Calvin University's official student newspaper since 1907

Calvin University Chimes

Since 1907
Calvin University's official student newspaper since 1907

Calvin University Chimes

Calvin University's official student newspaper since 1907

Calvin University Chimes

Synod 2024 and Calvin’s relationship with the CRC: A Q&A with Pastor Mary

Rev.+Mary+Hulst+has+been+Calvins+university+pastor+since+2009
KC England
Rev. Mary Hulst has been Calvin’s university pastor since 2009

The annual synod of the CRC, Calvin’s parent denomination, took place on campus from June 14-20. Following synod, Chimes asked Pastor Mary Hulst, who has served as Calvin’s university pastor since 2009, some questions about what Synod 2024 means for Calvin University. 

 

This interview has been edited for length and clarity. 

Chimes:  You sometimes do a new faculty orientation seminar for people who come to Calvin and are unfamiliar with the school’s relationship to the CRC. If you would reframe those talking points for unfamiliar students, how would you explain it?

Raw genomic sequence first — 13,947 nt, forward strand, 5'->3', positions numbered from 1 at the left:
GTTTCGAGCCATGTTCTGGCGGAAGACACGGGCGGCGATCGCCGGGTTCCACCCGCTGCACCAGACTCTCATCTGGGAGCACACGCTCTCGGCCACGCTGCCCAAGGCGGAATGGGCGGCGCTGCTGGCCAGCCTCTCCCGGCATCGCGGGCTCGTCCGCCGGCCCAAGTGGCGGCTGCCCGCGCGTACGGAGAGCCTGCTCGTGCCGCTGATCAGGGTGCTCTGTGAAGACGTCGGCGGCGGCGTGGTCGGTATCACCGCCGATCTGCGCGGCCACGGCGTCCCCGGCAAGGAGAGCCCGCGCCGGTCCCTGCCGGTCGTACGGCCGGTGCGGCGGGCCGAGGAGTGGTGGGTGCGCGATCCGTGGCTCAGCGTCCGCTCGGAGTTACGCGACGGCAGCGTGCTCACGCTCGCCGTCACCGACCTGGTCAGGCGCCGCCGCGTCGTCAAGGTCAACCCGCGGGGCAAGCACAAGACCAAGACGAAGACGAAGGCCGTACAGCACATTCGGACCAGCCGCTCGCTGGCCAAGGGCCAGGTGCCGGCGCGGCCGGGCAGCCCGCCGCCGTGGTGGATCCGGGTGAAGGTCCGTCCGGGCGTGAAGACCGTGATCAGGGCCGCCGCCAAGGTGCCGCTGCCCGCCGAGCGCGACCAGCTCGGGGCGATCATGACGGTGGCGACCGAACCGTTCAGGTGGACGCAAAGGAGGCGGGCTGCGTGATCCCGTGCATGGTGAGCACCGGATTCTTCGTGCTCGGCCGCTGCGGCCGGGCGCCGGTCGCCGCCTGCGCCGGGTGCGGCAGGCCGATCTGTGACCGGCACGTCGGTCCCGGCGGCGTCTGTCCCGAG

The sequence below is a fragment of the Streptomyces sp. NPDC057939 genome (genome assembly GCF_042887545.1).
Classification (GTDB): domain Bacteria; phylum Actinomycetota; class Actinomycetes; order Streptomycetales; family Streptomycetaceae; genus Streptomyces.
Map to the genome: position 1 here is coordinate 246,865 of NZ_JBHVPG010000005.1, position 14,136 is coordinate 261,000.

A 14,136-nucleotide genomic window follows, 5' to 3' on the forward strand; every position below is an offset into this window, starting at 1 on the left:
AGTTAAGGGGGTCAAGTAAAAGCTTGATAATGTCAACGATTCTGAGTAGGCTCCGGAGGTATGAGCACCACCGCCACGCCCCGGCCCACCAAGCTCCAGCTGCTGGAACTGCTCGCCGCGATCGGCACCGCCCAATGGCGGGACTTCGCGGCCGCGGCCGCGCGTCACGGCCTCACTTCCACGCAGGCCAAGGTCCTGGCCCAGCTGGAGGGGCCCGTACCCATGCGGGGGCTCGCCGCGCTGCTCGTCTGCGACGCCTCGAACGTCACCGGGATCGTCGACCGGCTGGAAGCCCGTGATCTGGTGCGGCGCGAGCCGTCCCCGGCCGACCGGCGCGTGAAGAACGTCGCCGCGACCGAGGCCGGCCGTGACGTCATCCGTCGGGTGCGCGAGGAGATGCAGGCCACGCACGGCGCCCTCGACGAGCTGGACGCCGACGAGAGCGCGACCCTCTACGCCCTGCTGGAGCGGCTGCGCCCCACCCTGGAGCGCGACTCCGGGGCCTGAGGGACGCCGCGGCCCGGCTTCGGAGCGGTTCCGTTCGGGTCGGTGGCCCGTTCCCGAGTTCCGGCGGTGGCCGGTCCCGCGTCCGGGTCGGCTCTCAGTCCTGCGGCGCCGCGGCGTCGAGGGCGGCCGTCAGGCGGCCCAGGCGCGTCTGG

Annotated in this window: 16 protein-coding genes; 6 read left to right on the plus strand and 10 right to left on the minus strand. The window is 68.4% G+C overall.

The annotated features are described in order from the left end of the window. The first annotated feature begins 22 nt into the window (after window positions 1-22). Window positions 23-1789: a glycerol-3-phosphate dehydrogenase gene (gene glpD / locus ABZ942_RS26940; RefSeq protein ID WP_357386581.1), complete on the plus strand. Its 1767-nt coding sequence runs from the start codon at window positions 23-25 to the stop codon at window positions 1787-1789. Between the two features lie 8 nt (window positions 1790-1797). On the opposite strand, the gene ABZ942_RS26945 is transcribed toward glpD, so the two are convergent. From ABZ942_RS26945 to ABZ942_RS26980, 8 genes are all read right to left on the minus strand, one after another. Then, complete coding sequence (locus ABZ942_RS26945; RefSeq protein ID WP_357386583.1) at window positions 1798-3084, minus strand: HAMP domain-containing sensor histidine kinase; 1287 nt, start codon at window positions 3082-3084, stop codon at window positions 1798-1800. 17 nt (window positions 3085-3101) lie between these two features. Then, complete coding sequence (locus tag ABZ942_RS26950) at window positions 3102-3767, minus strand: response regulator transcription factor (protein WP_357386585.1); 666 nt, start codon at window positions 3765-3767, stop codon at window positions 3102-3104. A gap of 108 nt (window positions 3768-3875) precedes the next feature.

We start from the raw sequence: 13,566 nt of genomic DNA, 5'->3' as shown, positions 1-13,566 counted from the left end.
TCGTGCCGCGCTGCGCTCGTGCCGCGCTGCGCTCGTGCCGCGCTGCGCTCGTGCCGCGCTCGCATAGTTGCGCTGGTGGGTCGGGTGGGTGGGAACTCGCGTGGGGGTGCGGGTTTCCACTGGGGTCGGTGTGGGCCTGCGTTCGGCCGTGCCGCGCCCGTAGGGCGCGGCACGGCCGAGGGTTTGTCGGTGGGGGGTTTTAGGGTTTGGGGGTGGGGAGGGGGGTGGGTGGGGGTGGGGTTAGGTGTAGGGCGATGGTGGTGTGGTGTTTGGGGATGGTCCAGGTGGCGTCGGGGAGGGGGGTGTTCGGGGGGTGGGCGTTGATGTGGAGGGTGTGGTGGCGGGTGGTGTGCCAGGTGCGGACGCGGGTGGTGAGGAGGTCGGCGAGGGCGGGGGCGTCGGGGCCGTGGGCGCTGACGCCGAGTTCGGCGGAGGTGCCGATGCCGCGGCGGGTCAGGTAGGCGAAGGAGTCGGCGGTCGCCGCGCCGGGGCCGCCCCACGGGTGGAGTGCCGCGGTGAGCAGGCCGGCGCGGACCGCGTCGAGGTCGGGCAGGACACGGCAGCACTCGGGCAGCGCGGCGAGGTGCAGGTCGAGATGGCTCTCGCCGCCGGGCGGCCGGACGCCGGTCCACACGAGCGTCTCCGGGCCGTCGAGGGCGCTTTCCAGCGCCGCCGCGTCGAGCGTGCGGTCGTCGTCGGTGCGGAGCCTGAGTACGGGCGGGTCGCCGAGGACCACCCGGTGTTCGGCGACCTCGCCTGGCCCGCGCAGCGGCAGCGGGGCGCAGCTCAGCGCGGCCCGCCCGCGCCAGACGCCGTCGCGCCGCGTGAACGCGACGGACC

Pastor Mary: I use the analogy of how a bill becomes a law in the Christian Reformed Church, because that allows me to walk through the whole system. So if you, as a congregant, have an idea for something, and you think your whole church should do it, you go to your council, which is elders and deacons.

And if your church is doing something that you think the next group up should do, which is the regional body called the classis, then you send an overture and you say, “Hey, we suggest that everybody in classis and maybe everybody in the denomination do this.”

And then the classis says,“That’s a great idea. We’re recommending it to synod.” It goes from you to your elders and deacons to the classes, to the synod, and each of those bodies is made up of delegates from the previous body.